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  • Village Glen’s STEAM Curriculum Leads the Way in Cutting-Edge Autism Education

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This summer Village Glen School introduced STEAM – Science, Technology, Engineering, Arts and Math – an exciting new multi-disciplinary curriculum that incorporates hands-on, project-based learning to prepare our students for success in the 21st century by encouraging creativity, critical thinking skills and problem solving strategies. Students this summer took classes in Robotics, The Physics of Fun (an exploration of physical concepts such as friction, gravity and acceleration at work in fun constructions such as roller coasters), and Innovation (a class in which students had to find creative solutions to assigned problems given minimal set resources). Fall course offerings include two Robotics Engineering classes, AP Biology, AP Statistics, and other STEAM related options.

A key element of the new STEAM program is its Innovation Lab, where students have everything they need to apply lessons toward real-life problem solving: walls made from erasable white boards to write and conceptualize projects, movable tables and chairs to reconfigure the Lab as needed, and access to a wide range of tools and materials. Teachers and students from Village Glen School’s Elementary, Middle and High School will use this dynamic, engaging space to explore and test classroom theories and concepts.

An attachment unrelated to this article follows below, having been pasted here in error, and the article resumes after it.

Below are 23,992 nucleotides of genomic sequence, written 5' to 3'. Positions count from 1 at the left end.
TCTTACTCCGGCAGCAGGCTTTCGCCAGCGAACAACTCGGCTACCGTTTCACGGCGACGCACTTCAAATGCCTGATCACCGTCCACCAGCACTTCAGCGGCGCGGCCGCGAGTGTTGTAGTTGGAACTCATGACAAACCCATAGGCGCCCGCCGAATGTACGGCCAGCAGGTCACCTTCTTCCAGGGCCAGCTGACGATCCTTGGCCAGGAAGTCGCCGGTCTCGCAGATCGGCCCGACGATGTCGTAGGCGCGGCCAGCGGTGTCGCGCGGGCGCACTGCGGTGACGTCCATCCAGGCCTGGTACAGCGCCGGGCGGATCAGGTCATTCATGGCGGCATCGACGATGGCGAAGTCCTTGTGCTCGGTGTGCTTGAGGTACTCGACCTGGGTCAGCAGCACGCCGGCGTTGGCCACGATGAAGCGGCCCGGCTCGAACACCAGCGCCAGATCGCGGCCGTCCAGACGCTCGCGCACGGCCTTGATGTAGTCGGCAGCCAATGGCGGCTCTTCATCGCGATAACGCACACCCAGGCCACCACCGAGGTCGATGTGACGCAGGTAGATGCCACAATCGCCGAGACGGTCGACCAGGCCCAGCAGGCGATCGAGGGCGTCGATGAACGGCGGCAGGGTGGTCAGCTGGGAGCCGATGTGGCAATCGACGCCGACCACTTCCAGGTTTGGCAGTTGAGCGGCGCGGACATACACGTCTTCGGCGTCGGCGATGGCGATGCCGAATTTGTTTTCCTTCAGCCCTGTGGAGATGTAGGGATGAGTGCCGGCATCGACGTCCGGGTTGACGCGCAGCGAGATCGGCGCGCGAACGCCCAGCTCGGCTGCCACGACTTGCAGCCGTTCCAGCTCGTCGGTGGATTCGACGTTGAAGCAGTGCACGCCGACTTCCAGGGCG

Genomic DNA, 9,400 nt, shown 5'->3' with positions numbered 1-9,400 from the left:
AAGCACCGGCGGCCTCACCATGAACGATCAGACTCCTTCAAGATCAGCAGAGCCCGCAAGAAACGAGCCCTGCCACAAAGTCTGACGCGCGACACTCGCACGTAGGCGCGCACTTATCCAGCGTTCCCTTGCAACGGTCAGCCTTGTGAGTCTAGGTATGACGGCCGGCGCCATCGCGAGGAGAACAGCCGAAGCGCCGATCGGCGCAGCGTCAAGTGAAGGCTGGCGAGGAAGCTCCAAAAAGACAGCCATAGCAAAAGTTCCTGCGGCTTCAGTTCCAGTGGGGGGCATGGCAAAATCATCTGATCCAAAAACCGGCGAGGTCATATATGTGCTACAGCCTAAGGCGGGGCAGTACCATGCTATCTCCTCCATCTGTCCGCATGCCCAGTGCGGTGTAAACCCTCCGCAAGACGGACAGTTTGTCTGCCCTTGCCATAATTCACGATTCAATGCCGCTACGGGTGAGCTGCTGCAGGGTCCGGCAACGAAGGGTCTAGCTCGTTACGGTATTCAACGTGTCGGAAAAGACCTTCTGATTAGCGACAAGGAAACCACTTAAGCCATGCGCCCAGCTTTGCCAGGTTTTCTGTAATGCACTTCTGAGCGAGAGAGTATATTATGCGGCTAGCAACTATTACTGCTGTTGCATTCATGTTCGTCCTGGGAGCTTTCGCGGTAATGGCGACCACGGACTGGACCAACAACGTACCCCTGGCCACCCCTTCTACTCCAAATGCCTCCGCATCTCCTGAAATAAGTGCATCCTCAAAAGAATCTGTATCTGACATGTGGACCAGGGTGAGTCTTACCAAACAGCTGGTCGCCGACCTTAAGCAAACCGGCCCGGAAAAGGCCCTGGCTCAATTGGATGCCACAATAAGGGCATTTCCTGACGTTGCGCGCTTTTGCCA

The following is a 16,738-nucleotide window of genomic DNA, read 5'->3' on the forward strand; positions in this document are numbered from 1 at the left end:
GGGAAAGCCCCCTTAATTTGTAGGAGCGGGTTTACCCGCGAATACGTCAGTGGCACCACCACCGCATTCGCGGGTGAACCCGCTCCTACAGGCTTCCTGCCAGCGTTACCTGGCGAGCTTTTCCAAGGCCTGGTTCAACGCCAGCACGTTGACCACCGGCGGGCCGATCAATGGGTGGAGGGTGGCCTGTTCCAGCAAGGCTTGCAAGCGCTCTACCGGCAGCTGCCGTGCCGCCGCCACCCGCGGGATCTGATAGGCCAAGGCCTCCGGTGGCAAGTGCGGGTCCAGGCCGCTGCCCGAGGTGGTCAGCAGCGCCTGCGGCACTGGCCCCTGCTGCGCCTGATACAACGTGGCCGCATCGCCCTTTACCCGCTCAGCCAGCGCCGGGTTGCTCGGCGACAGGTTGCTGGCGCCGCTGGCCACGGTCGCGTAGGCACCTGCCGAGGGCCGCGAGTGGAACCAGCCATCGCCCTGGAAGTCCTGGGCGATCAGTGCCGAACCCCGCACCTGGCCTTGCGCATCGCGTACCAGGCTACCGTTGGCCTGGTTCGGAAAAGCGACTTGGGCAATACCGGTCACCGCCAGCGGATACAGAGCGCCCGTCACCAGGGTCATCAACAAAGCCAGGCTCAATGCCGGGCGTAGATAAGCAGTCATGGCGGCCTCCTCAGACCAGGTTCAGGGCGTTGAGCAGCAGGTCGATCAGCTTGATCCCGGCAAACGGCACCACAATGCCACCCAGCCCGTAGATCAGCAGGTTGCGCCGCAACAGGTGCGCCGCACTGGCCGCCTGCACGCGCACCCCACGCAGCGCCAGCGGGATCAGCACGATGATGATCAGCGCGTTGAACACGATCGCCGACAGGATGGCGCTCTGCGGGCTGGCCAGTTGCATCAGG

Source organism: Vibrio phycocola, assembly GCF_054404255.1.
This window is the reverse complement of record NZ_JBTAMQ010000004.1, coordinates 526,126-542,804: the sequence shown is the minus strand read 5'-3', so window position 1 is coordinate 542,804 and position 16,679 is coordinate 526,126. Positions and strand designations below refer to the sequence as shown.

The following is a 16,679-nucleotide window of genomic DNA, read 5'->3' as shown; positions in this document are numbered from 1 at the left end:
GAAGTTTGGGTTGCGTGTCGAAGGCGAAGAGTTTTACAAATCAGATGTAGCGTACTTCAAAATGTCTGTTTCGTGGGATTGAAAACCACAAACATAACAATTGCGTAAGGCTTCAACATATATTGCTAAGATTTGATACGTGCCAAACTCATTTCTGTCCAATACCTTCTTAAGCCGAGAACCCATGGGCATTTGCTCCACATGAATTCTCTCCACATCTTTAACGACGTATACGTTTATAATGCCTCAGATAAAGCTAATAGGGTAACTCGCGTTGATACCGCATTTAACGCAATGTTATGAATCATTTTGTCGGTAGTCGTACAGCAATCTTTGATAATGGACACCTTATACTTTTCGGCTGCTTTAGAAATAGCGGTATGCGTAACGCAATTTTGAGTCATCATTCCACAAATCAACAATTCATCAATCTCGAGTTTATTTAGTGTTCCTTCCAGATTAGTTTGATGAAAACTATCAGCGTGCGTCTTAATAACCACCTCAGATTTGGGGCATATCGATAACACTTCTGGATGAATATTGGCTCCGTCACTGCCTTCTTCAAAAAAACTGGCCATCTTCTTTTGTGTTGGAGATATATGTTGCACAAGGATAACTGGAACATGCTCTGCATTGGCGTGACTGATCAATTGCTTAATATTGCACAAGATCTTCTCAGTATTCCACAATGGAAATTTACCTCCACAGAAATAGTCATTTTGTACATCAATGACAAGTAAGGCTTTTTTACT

According to Dr. Susan Berman, “We pride ourselves in anticipating the needs of the community and designing innovative, evidence-based, empirically designed programs for our students. Implementing an integrated STEAM curriculum will give our Village Glen students with high-functioning autism and Asperger’s Disorder the skills and tools they need to compete and succeed in a rigorous college environment and the demanding 21st century workforce.”

Dr. Diane Flannery, Help Group Director of Program Design, elaborated further, “The STEAM curriculum harnesses the strengths of our Village Glen students – their interest in technology, their problem-solving skills, and their ability to focus and hone in on a given task – while creating opportunities to address some of the social challenges that can accompany high-functioning autism. Working in teams on projects gives the students practical experience in communicating and collaborating with their peers, learning how to give and receive constructive criticism, and developing a sense of resilience and flexibility. These are all real-world transferrable skills that our students will take with them when they graduate from high school.”

The response from Village Glen students to this new program has been overwhelmingly positive. High school student Liam explained, “Because of the STEAM program, I was really excited to come back to school this fall.”

To learn more about Village Glen School, visit www.villageglen.org.